After some time in Freiburg at the Bernstein Center where she attempted to narrow down the particular area of neuroscience she wanted to model, she arrived at Columbia University, where she turned her focus on the mechanisms behind the phenomenon of “attention,”  which brings us squarely back to that red dot that we began with – what do our brains do when we try and “focus” on the red dot, and how are those processes potentially de-railed by the arrival of new events?  

It turns out that our brains are the scene of a rich and continuous tug of war between “top-down” and “bottom-up” processes – between the areas of the brain which want to direct what we should be paying attention to, and those which are predisposed to react to certain features of the environment and excitedly pass that information upwards regardless of what the official directives from the top might be.  Those bottom-level neurons which react preferentially to particular features and events – to, for example, lines and motion – are fascinating in their own right and hopefully we’ll get to talk more about them when I finally get around to writing about the work of Jennifer Groh, but Lindsay’s work on attention has been primarily concerned with how the brain is able to “pay attention” to a particular object or feature, and how to build computational models which are able to investigate how attention is organized and what benefits it produces.  

That work centers upon evaluating the Feature Similarity Gain Model (FSGM) of S. Treue and JC Martinez-Trujillo, which holds that one way that your brain organizes “attention” is by giving preferential weights to those neurons which react more strongly to the features that characterize what the brain is trying to get us to pay attention to.  If you’re staring at a screen and need to press a button every time a green blip shows up, your brain would do well to make sure that any neurons which respond particularly strongly to green get amplified, while those that do not get subdued.  

Lindsay put this theory to the test by building a convolutional neural network (or CNN – and if every time you read the phrase “convolutional neural network” from here on out you do so in the voice of James Earl Jones, you’re doing it right), a vast computer model that is often used to mimic the connectivity of mammalian visual systems.  She gave it the task of identifying whether particular objects were located in blended or compound pictures.  Without any extra “attention”-type architecture built in, the CNN was still able to, more often than not, respond correctly to the images fed into it.  However, after building in a preferential tuning system, and experimenting with different layers of implementation for that system, she was able to produce a neural network that responds to visual stimuli and categorizes them with near-human levels of accuracy, teaching us thereby both more about how we pull off the neat chemical trick of focusing on particular features, and how we can build machines with better optical recognition functionality.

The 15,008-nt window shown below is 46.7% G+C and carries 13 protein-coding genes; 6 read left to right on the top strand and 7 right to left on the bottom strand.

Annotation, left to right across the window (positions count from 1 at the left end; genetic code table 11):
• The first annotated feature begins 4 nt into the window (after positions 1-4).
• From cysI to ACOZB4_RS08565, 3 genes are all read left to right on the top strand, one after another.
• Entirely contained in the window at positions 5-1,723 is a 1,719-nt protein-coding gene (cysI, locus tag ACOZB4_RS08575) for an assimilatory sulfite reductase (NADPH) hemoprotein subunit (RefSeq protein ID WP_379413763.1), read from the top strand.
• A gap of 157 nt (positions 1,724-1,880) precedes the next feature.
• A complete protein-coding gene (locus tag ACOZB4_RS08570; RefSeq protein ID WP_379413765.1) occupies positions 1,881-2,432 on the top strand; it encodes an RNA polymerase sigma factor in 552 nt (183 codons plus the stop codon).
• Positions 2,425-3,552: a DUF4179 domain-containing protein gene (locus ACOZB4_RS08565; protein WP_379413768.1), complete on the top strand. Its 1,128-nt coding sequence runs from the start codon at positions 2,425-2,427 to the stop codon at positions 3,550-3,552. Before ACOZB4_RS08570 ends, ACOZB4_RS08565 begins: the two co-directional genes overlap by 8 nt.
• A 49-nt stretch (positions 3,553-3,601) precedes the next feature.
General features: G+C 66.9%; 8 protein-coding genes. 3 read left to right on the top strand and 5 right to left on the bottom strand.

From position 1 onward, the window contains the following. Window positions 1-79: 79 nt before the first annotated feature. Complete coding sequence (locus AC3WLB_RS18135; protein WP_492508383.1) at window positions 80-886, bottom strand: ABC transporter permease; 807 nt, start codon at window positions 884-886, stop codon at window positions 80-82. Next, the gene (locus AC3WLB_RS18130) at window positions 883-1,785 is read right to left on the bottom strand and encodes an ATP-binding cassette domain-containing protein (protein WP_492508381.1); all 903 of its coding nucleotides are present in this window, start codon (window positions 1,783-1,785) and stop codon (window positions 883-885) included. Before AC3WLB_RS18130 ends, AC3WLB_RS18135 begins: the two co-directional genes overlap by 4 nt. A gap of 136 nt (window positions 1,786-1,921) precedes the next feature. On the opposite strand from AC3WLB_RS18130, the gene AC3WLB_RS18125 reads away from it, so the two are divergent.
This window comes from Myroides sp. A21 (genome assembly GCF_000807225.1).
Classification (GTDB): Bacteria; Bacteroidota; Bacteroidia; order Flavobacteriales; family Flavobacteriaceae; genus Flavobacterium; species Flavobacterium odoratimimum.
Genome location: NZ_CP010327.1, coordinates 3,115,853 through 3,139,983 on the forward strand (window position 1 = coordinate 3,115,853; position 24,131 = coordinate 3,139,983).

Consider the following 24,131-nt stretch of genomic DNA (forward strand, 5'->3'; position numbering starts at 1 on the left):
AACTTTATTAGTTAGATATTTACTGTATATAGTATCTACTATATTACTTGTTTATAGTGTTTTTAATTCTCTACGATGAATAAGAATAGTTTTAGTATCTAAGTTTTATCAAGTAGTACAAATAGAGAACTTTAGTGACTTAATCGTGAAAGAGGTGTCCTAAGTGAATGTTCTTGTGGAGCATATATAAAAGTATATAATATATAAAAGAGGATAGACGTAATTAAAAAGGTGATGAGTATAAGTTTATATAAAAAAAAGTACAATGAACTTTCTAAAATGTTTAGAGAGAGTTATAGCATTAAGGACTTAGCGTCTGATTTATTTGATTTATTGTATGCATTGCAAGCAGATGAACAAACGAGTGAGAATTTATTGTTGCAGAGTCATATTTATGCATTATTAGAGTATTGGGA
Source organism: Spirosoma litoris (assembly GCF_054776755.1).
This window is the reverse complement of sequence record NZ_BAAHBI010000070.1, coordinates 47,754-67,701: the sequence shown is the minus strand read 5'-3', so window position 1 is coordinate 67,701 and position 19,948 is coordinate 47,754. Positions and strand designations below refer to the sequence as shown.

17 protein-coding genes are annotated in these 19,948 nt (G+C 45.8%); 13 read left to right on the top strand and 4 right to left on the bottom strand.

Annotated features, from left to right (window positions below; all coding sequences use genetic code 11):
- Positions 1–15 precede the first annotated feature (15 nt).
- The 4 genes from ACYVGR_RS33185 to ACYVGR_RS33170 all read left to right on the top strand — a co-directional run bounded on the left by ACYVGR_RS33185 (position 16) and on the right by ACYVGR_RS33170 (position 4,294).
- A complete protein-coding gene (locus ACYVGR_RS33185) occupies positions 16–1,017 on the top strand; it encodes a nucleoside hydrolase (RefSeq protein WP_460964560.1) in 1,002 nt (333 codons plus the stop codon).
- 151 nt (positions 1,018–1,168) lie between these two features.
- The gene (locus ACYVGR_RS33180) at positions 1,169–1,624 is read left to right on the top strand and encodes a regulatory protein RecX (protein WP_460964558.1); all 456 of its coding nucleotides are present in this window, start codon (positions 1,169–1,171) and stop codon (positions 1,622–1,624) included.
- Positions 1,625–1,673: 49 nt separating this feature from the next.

Lindsay’s work continues at University College London, where she has recently taken Josh Merel’s virtual rodent, developed to understand motor systems, and employed it in the study of different theories of how appropriate behaviors are developed through various learning methods, and how the transfer of previous knowledge and behavior developed to confront one type of task aids an individual in the performance of new, similar tasks.  It’s exciting work from one of this generation’s most promising minds, and most gifted communicators, whose words and ideas we can all look forward to guiding us to a better knowledge of our squishy, squishy brains and the exquisite mathematics underlying them in the years and decades to come. 

FURTHER READING: Obviously, Models of the Mind is your first place to go, and then, after that has sufficiently whetted your whistle, I’d recommend this paper, which very clearly lays out some of Lindsay’s work on Attention, this one, which is a larger survey of the history of Attention studies, and this paper on her recent work with learning methods, which is less accessible, but just as rad (to use the scientific terminology).

Lead photo: Courtesy of Grace Lindsay and published on Women You Should Know with Dr. Lindsay’s express permission.

Want to know more awesome Women in Science? Check out my WYSK column archive and my books, Illustrated Women in Science – Volume 1Volume 2 and Volume 3.